A Little Piece of History

The following is a copy of a letter sent from one of my ancestors (Nikolaus Frett) on August 30th, 1841 after arriving in America from the Eifel Region in Germany. The letter was addressed to “the merchant Marhoffer” of Virneburg.


A copy of this letter in German can be found in the book,  “Wir verlangen nicht mehr nach Deutschland” (We no longer yearn for Germany), which gets its name from a line in the letter written by Nikolaus Frett.


“We left our wives and children in the city of Chicago, and we three, (Frett, Adams and Schmitt), went into the country to look for an opportunity, and we found it thirty English miles from the city of Chicago near the village of McHenry, where there is an English free school and a house of correction.
The village is only three miles distant from us. There I bought land of 160 acres, which according to German measure makes 200 morgen, at $2.50 per acre, in German money, 6 marks. The land lies in a good situation and also is a beautiful area.

Also, we have very fine meadow land upon which the grass is so high it reaches above my head. This will perhaps seem unbelievable to you, but it is true. I would not have believed it myself had I not seen it. The forest is composed of many trees and hazel bushes like none such as found in Germany and they grow in great masses. Also, in the woods, the wild lemons, (plums), grow in abundance. When we bought the land we hardly knew what to say as we glimpsed the splendid fruit and high grass.”
Nicholaus Adams from Hirten also has as much land as we. Jacob Schmitt of Muenck has sixty acres. We three took ours altogether in one piece. We also bought two oxen that are as heavy as the largest one to be found in Germany. Also, a double span wagon and a cook machine, (cook stove), which is artfully constructed. One can cook on four fires at once and at the same time have an oven baking. We also bought two cows and a plow, besides household gear which one needs to farm. The oxen cost forty dollars, and wagon thirty-three dollars, the stove twenty-two dollars with the utensils included, the plow seven dollars, and the two cows twenty-four dollars. When we get things somewhat arranged, we can keep a hundred head of stock at our own place.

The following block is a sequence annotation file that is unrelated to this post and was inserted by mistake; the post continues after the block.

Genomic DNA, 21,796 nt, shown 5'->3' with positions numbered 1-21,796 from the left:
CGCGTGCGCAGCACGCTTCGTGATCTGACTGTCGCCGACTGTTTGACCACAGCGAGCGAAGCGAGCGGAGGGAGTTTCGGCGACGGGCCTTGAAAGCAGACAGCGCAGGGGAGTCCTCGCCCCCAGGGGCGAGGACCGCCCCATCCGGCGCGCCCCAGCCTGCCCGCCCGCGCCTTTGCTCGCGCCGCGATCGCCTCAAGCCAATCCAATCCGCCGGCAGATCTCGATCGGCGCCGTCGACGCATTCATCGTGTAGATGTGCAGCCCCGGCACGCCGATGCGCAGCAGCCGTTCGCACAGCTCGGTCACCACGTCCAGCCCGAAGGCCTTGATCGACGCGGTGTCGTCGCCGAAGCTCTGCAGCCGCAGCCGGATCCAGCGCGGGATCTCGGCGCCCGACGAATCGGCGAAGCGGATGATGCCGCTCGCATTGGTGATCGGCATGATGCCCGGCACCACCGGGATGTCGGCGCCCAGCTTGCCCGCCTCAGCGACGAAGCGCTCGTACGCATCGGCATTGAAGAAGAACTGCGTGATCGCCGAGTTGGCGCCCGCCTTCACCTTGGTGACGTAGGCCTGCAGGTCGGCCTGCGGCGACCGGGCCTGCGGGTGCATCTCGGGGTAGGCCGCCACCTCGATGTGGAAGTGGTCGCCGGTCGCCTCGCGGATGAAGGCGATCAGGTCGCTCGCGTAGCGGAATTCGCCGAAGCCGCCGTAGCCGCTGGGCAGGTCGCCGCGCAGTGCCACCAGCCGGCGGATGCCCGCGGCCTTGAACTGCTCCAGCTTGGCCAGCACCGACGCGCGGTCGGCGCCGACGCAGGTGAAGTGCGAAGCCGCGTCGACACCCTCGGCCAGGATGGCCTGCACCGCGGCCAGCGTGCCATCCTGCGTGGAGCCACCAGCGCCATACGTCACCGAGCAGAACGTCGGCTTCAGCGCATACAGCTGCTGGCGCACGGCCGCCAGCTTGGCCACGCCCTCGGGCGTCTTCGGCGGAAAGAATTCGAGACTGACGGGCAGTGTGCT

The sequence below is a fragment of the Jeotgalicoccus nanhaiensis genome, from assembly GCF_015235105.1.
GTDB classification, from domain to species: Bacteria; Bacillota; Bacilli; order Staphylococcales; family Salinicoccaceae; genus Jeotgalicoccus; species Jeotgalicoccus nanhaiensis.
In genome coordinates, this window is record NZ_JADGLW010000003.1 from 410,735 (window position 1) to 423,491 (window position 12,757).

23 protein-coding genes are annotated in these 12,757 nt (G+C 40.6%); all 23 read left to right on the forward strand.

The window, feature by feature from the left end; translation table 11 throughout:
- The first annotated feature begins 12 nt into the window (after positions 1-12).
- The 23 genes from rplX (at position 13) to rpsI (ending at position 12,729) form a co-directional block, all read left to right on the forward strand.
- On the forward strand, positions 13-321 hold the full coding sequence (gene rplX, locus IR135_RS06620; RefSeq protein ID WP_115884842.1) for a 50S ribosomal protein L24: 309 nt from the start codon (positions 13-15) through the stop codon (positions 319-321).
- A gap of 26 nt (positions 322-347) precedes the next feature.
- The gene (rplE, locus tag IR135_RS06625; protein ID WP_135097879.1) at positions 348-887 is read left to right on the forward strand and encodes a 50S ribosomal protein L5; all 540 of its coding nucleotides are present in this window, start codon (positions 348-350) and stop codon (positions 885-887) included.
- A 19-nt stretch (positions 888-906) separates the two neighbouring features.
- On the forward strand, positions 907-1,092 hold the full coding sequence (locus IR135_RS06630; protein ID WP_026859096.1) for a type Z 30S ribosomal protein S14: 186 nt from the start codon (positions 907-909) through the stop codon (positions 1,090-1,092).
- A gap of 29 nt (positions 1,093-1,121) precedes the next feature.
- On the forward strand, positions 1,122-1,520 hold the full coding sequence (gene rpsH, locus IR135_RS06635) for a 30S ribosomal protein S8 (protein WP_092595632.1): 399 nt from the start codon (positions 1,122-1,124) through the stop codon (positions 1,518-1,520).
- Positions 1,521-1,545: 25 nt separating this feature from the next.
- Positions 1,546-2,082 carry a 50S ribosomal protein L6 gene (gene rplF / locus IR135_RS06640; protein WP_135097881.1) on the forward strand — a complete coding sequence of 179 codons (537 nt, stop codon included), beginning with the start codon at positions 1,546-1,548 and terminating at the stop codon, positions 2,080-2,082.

Here it is not like in Germany that one must support the cattle with his labor; here the cattle support themselves. They run out day and night, cows, hogs, oxen, horses, etc. Cows come home evening and morning by themselves. Feed is absolutely free. One can make as much hay as he wants and where he wishes without paying for it. Here one knows nothing about taxes. One does not need to worry about beggars as they do in Germany. Here a man works for himself. Here one is equal to the other. Here no one must take his hat off to another. We no longer yearn for Germany. Every day we thank the dear Lord that He has brought us, so to speak, out of slavery and into paradise. This also I wish from my heart for my dear friends, sisters and brothers, who continue to live in Germany as if under lions and dragons, fearing every moment to be devoured by them.

Costuming in America is similar to the best people in Germany. It is particularly handsome in the case of men. One cannot distinguish the farmer from the gentleman, they all stand on the same plane. If a women should cross the street without a hat she would be laughed at. In New York, I bought my wife and daughter, Maria, a new mantie, (coat) , of American cut.  Board is also cheep in America. The common men lives better than the highest in Germany.

One cannot describe how good it is in America and the many remarkable things to be found here. If one should write about them, they would sound too unbelievable.”


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